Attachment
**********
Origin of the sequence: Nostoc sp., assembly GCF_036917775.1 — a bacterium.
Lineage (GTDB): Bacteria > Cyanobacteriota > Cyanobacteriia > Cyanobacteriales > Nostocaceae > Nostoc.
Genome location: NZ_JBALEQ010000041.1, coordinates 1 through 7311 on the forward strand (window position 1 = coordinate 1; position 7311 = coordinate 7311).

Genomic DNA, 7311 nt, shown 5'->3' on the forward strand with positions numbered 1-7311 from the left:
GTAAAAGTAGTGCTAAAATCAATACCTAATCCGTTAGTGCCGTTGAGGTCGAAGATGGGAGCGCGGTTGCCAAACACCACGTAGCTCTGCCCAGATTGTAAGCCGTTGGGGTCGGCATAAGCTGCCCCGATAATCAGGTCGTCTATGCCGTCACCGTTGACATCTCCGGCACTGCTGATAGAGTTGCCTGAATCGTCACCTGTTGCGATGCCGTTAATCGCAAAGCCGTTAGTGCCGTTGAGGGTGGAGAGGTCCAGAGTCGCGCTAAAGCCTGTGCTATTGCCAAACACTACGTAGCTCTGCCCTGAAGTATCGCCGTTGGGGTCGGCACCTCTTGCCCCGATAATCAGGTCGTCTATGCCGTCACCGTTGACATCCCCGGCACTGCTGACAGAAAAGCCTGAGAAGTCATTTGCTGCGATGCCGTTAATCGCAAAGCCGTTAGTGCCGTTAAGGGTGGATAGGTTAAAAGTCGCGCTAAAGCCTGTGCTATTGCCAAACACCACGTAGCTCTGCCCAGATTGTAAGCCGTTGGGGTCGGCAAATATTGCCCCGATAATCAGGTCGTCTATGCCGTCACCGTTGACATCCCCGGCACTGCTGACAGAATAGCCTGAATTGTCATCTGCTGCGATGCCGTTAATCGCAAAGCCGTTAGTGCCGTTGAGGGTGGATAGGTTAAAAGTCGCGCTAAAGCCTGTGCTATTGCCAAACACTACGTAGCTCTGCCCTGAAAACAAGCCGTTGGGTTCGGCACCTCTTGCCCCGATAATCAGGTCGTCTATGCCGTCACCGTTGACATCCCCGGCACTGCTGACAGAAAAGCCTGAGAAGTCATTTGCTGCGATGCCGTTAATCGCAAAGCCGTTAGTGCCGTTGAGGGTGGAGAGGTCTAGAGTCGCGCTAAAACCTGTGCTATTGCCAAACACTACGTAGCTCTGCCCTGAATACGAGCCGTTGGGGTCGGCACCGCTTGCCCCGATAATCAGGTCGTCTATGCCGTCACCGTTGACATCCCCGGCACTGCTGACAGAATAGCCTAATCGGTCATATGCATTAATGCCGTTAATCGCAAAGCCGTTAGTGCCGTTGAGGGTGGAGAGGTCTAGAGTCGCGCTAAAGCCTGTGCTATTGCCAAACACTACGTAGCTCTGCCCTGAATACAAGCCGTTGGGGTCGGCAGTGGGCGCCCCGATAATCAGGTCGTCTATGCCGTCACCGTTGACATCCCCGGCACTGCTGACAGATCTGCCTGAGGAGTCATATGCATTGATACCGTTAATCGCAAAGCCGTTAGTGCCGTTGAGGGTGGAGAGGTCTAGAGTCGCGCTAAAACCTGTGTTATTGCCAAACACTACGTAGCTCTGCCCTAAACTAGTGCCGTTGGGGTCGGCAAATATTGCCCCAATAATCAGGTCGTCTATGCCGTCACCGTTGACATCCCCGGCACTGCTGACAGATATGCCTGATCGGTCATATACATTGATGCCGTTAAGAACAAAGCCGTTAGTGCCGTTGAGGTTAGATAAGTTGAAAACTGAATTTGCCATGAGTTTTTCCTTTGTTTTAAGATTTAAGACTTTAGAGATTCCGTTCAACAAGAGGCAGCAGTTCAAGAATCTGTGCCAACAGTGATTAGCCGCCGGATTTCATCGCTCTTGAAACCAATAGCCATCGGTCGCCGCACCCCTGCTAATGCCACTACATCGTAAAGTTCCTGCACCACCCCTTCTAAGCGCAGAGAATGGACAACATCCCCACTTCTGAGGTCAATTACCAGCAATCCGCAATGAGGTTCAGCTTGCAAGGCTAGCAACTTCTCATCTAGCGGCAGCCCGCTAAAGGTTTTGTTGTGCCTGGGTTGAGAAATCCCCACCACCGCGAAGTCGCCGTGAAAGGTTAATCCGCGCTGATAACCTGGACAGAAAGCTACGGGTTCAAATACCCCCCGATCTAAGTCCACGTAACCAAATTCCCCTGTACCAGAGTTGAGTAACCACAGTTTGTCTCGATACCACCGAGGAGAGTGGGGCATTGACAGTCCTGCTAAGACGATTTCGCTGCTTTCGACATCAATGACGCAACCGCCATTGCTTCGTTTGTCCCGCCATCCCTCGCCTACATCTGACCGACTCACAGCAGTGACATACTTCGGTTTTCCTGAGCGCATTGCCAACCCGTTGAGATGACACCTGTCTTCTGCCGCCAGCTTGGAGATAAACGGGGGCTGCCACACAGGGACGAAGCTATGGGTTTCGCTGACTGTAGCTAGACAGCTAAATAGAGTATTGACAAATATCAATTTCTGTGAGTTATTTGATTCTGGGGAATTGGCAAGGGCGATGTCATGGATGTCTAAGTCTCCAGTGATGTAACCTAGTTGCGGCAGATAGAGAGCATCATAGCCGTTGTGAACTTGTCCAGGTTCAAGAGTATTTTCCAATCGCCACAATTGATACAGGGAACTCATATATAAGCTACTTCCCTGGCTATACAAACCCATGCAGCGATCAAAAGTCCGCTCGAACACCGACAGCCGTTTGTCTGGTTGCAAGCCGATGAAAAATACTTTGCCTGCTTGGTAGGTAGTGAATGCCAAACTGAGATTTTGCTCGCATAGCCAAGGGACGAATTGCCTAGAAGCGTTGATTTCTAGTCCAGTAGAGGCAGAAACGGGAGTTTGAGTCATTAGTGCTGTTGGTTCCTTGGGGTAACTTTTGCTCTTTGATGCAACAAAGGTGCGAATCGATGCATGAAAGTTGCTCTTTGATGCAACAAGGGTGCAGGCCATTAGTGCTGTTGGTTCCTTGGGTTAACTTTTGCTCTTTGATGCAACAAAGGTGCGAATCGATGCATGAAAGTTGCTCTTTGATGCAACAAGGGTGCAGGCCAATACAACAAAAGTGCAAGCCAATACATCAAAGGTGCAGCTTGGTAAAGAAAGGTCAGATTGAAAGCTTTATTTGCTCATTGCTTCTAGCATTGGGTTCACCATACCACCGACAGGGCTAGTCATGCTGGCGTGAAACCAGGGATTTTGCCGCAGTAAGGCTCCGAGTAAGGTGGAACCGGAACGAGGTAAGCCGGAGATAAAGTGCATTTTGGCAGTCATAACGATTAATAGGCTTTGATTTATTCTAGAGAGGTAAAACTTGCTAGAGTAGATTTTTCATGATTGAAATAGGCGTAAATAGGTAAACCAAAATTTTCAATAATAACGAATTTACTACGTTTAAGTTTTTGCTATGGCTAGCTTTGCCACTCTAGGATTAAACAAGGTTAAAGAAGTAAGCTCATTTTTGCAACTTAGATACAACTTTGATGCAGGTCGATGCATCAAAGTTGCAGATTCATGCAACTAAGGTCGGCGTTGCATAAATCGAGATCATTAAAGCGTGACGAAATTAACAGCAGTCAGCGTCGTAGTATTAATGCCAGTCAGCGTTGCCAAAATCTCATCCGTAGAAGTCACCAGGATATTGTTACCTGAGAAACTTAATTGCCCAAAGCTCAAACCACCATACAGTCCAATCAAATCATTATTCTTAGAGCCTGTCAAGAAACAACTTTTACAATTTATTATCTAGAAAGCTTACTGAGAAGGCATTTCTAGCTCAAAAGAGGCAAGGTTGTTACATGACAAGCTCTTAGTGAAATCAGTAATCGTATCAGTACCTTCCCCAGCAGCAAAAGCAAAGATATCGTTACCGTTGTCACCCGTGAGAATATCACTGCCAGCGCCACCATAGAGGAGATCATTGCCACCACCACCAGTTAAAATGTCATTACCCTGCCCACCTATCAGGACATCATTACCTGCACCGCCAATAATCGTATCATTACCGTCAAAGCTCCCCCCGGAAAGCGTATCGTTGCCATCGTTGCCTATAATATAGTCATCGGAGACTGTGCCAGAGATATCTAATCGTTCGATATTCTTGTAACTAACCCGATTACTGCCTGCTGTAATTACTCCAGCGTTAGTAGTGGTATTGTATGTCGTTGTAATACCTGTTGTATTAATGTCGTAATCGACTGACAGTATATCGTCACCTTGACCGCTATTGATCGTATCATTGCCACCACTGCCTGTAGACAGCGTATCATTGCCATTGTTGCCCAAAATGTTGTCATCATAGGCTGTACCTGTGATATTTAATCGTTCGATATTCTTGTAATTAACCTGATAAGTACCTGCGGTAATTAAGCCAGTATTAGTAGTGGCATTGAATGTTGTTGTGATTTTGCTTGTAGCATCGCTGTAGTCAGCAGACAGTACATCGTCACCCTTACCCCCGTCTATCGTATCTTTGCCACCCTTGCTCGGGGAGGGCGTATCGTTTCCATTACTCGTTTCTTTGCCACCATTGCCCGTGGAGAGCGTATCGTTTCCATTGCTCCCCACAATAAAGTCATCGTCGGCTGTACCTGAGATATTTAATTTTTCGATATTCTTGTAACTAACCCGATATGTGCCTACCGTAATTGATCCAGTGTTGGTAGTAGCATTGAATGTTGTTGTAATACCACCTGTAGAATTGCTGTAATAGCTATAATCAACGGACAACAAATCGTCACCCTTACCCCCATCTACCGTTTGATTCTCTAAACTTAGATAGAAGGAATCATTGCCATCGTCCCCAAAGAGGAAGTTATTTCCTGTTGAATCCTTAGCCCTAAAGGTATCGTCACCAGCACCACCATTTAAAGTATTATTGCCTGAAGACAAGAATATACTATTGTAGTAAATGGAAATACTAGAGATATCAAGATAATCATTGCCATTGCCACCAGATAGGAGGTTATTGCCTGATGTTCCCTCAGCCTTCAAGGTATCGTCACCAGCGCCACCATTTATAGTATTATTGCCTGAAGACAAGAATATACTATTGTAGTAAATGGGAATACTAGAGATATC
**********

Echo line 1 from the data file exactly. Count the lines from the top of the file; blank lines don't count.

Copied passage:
Origin of the sequence: Nostoc sp., assembly GCF_036917775.1 — a bacterium.